API’s gasoline inventories
The API (American Petroleum Institute) released its weekly inventory report on March 7, 2017. It estimated that US gasoline inventories fell by 5 MMbbls (million barrels) between February 24, 2017, and March 3, 2017. US distillate inventories fell by 2.9 MMbbls during the same period.
A market survey estimates that US gasoline inventories could have fallen by 1.4 MMbbls between February 24, 2017, and March 3, 2017. US distillate inventories could have fallen by 0.9 MMbbls during the same period.
Changes in refined product inventories also impact crude oil (USL) (RYE) (PXI) prices. A larger-than-expected fall in gasoline and distillate inventories is bullish for gasoline prices. When gasoline prices rise, they can impact refiners’ crude oil demand, which in turn supports crude oil prices. For more on crude oil prices and its drivers, read Part 1 of this series.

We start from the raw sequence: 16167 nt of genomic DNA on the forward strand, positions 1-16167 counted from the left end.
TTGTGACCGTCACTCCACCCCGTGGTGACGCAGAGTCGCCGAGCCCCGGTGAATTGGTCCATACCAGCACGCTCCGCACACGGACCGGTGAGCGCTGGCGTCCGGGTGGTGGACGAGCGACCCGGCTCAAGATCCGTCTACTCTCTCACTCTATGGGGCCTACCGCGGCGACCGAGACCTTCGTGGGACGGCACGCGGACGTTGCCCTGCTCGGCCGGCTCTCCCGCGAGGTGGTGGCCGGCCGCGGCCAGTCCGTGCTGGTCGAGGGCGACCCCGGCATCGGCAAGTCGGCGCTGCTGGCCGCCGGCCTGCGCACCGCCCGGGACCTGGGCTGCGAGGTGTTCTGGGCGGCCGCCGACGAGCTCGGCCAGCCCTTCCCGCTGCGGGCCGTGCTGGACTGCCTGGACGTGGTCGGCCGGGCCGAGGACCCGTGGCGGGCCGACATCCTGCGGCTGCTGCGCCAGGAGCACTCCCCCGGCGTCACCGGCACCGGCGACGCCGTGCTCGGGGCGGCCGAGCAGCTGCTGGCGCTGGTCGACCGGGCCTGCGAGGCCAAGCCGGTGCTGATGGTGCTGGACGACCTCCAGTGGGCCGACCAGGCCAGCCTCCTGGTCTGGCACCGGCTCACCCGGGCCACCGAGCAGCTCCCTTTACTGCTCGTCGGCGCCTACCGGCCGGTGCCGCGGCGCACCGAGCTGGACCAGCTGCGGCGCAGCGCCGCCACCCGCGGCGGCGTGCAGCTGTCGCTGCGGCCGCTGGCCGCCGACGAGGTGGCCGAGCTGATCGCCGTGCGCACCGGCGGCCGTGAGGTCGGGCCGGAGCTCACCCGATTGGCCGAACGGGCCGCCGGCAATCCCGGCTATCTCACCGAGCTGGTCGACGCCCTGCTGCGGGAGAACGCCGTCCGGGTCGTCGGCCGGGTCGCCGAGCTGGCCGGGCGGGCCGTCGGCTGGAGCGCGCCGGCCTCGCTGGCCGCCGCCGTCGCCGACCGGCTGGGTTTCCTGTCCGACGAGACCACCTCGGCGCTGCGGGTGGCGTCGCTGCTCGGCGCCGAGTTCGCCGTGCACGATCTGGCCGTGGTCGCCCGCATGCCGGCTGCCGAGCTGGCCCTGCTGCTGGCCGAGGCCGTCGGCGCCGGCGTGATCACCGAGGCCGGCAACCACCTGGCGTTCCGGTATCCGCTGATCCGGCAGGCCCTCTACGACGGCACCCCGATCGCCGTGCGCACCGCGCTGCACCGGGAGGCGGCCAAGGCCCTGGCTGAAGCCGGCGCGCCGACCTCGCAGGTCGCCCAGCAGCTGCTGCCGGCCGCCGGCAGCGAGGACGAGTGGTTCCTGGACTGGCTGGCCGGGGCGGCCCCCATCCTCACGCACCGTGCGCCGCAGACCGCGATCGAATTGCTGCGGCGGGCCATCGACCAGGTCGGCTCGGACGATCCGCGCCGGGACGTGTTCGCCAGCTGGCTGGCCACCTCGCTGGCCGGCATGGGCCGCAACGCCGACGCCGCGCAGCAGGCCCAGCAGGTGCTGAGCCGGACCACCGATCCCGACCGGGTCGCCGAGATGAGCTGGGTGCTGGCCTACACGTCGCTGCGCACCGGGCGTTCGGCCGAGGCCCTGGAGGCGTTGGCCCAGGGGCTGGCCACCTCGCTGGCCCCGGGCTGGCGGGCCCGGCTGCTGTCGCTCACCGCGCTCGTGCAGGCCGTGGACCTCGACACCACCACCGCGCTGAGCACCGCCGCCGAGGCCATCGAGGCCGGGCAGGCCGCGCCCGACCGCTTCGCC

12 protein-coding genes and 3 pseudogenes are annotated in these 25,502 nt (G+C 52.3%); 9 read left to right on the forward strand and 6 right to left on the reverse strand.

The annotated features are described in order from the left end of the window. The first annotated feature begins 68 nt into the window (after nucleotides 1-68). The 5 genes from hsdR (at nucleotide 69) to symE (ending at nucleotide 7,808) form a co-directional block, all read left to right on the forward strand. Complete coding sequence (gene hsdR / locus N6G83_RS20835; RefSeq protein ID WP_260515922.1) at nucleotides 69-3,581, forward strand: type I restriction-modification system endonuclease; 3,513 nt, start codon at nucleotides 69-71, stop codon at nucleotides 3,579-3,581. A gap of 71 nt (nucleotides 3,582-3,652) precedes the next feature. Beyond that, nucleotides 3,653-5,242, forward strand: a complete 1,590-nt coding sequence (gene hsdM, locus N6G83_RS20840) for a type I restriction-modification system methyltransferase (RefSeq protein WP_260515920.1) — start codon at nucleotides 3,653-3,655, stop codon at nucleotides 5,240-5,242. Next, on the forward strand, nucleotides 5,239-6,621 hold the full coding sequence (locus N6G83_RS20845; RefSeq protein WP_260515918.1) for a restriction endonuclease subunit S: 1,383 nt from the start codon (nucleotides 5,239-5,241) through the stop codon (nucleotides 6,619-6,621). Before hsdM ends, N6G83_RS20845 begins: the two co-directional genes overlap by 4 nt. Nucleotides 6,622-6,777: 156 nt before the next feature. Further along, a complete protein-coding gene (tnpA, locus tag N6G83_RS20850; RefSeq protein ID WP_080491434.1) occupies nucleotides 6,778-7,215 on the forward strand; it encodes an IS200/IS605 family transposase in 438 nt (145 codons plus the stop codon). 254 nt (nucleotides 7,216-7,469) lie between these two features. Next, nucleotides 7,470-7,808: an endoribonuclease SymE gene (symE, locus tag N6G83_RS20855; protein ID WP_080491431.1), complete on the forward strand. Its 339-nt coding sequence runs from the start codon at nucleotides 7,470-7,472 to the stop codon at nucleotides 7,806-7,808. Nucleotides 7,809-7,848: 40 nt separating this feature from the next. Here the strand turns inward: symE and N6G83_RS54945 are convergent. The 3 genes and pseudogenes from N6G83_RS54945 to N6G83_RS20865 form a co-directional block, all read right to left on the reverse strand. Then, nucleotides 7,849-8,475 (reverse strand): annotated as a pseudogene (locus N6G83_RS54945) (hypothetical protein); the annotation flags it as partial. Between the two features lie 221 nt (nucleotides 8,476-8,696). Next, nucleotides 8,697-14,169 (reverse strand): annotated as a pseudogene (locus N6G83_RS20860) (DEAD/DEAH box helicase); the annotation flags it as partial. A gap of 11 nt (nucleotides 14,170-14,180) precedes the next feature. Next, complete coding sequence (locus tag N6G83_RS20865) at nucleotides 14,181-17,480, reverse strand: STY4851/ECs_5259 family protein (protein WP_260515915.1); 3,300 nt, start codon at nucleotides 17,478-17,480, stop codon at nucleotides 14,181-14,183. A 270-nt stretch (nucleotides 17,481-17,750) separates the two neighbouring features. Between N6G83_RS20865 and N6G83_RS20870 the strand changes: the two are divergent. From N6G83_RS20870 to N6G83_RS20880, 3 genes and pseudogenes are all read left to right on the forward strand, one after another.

EIA’s gasoline inventories
On March 8, 2017, the EIA (U.S. Energy Information Administration) will release its crude oil inventory report for the week ending March 3, 2017.
For the week ending February 24, 2017, the EIA reported that US gasoline inventories fell by 0.5 MMbbls to 255.9 MMbbls. US distillate inventories fell by 0.9 MMbbls to 164.2 MMbbls for the same period.
A larger-than-expected fall in gasoline and distillate inventories could support gasoline and crude oil (USO) (XLE) (IEZ) prices. However, a rise in inventories could pressure gasoline and crude oil prices.
In the next part of this series, we’ll take a look at gasoline demand. We’ll discuss how it impacts gasoline and crude oil prices.